Alexander Hamilton and the Persistence of Myth

Layout 1 (Page 1)Lin-Manuel Miranda’s Broadway blockbuster Hamilton kept Alexander Hamilton on the $10 bill and has transformed this unlikely founding father into something of a celebrity. But while Hamilton is currently seen as a heroic figure, throughout much of the nation’s history he was seen as “un-American” – a closet monarchist who hated the “great beast,” the people, and a man whose dictatorial ambitions were checked by the champion of the common man, Thomas Jefferson.

It was Jefferson and his lieutenants who engaged in one of the first campaigns based on the politics of personal destruction. Jefferson believed that Hamilton favored “a monarchy bottomed on corruption” and had betrayed the spirit of 1776. Hamilton was in essence a British agent, and this cunning immigrant from the Caribbean repeatedly manipulated an aging, somewhat dim-witted President George Washington. Hamilton’s premature death in 1804 at the hands of Vice President Aaron Burr presented the Jeffersonians with a chance to “spin” the historical record and further distort Hamilton’s principles and practices. John Adams, who also despised Hamilton, partly for good reason, would later join Jefferson in crafting a narrative which portrayed Hamilton in a most unflattering light. Jefferson’s description of Hamilton as a plutocratic power-monger merged over time with Adams contempt for Hamilton’s character. Adams believed that Hamilton suffered from a “superabundance of secretions” which led him to engage in unbridled whoring. Additionally, both Jefferson and Adams were nativists, and it perturbed them that this “Creole bastard,” who was not quite “American,” held such sway over George Washington, whom they also resented.

Jefferson’s heirs in the Democratic Party, particularly Andrew Jackson and Martin Van Buren, echoed the Sage of Monticello’s caricatured conception of Hamilton, but the Civil War and the rise of the anti-slavery Republican Party provided a brief respite from populist Hamilton-bashing. A series of Republican presidents, including James Garfield, Rutherford B. Hayes, and Benjamin Harrison, all deeply admired Hamilton for his nationalism and to some extent his anti-slavery stance, which stood in stark contrast to Jefferson’s neo-secessionism.

Hamilton’s reputation peaked at the dawn of the 20th century, when Republicans such as Theodore Roosevelt invoked Hamilton’s nationalism and his embrace of “energetic” government to provide a founding imprimatur for his progressive agenda.  One of Roosevelt’s less than progressive successors, Warren G. Harding, revered Hamilton, and his Treasury Secretary, Andrew Mellon, erected a statue of the first Treasury Secretary that stands to this day outside his former cabinet department. But Harding’s and Mellon’s embrace of Hamilton was guaranteed to offend progressives and populists, and when the Great Depression came, Hamilton was held almost as culpable as Mellon and Herbert Hoover.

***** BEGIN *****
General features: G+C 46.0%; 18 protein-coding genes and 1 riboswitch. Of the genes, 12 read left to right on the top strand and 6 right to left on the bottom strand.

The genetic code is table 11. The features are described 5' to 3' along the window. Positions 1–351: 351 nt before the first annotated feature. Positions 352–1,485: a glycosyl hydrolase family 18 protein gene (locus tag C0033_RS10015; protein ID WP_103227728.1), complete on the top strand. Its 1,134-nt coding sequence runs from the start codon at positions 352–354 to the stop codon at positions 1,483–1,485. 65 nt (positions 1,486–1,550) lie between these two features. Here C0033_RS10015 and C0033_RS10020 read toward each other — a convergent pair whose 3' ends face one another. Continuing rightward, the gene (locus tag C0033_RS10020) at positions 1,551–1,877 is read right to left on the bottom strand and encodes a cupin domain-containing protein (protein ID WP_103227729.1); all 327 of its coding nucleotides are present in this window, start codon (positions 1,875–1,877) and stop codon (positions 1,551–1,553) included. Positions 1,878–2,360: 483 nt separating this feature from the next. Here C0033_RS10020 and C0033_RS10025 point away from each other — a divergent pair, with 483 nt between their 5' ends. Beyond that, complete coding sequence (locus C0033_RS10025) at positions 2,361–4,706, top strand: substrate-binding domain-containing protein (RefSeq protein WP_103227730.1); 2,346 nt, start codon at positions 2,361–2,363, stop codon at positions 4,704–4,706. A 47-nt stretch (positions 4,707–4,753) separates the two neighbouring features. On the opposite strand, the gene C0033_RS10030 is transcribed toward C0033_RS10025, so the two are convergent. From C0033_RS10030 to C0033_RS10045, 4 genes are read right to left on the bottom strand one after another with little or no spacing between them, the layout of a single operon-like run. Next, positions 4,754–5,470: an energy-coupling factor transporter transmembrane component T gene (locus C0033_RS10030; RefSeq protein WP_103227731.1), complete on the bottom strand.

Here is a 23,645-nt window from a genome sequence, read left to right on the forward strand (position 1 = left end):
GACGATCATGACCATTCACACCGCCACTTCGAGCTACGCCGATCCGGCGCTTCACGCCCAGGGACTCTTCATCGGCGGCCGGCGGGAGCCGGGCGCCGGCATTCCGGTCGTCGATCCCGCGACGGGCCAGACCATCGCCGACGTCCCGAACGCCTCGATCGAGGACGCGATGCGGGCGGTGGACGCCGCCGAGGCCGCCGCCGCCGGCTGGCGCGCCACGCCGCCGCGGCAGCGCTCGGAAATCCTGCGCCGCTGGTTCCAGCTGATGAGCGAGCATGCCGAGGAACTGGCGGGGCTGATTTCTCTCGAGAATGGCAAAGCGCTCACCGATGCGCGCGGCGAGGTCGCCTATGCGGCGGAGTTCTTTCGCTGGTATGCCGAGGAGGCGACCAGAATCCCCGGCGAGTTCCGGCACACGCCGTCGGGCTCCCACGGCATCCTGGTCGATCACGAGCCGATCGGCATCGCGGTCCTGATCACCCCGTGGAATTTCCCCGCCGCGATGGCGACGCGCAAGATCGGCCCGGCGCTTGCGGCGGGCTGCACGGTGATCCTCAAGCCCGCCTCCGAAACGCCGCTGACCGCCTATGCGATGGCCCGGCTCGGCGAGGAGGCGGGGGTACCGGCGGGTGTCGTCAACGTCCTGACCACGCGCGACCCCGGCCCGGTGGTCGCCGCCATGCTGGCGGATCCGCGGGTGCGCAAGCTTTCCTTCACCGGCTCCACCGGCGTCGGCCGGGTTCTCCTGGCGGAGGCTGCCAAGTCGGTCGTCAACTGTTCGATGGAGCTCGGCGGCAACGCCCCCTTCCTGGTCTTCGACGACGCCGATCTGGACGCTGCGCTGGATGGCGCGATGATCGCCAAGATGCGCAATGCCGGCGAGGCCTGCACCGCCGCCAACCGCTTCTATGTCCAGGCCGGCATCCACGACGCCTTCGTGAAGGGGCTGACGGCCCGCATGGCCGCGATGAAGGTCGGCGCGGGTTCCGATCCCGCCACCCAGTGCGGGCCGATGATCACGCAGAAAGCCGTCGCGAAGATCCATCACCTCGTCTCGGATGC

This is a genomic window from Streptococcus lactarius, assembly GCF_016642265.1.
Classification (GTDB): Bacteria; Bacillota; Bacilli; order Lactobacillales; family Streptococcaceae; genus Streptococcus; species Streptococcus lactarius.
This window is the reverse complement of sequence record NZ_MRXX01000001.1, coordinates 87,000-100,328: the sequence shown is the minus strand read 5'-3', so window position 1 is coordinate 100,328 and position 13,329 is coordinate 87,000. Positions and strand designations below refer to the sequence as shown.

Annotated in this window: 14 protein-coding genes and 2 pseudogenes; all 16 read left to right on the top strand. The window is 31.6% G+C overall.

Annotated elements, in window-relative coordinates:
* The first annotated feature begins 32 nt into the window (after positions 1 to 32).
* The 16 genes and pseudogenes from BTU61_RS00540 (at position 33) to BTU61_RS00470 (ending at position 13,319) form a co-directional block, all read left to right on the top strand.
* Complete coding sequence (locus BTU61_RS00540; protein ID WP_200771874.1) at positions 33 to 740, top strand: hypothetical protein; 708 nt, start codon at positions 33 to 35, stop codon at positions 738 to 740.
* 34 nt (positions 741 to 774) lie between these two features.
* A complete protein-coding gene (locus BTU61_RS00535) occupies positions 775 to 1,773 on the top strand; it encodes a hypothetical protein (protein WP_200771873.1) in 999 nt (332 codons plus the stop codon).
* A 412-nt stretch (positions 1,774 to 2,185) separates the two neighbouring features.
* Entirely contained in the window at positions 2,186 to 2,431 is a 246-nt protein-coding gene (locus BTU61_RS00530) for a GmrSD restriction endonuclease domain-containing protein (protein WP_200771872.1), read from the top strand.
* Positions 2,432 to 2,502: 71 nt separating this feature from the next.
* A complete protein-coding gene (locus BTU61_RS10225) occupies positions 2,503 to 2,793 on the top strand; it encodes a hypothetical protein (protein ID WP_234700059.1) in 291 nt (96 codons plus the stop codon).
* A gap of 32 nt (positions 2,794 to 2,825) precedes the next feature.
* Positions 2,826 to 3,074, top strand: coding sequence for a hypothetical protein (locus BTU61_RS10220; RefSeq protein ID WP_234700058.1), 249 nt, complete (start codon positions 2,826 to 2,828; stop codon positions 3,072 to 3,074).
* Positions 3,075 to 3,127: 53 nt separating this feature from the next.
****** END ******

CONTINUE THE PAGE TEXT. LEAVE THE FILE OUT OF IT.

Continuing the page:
Other than Thomas Jefferson, no American contributed more to Hamilton’s negative image in the American mind than Franklin D. Roosevelt. The only book review FDR ever wrote was of Claude Bowers’ Jefferson and Hamilton: The Struggle for Democracy in America (1925), a sophomoric account of Jefferson’s gallant resistance to Hamilton’s plutocratic plotting. FDR loved the book, and would go on to present the same caricatured account in many speeches and letters. It was Roosevelt who elevated Jefferson into the American Pantheon with Washington and Lincoln, and it was Roosevelt who led the drive to erect the beautiful tidal basin memorial to the Sage.

Hamilton’s reputation during the Second World War sank so low that he was seen by many as Joseph Goebbels in a waistcoat and breeches. His defenders were compelled to argue that he would, in fact, have opposed the Nazis. At the height of the war one of the leading Broadway shows was The Patriots – the plot of this multiple-award winning play revolved around a cigar chomping Hamilton stomping around the stage all the while proclaiming that the American people were “drunken swine.” FDR invited the playwright to stage a command performance in Washington and to attend the dedication of the Jefferson Memorial.

This image held well into the 20th century, but began to breakdown partly in response to Hamilton’s status as the sole immigrant among the key founders. This status will likely secure his reputation in an increasingly diverse America. Hamilton’s standing has also improved due to increased scholarly appreciation of the role of race in American society. Jefferson’s role as one of the largest slave owners in Virginia stands in contrast to Hamilton’s founding membership in the New York Manumission Society. And, fair or not, it appears to be an iron law in American history that as one falls the other rises. Jefferson would have it no other way; as the Sage himself once put it, “opposed in death as in life.”

–Written by Stephen F. Knott, author of Alexander Hamilton and the Persistence of Myth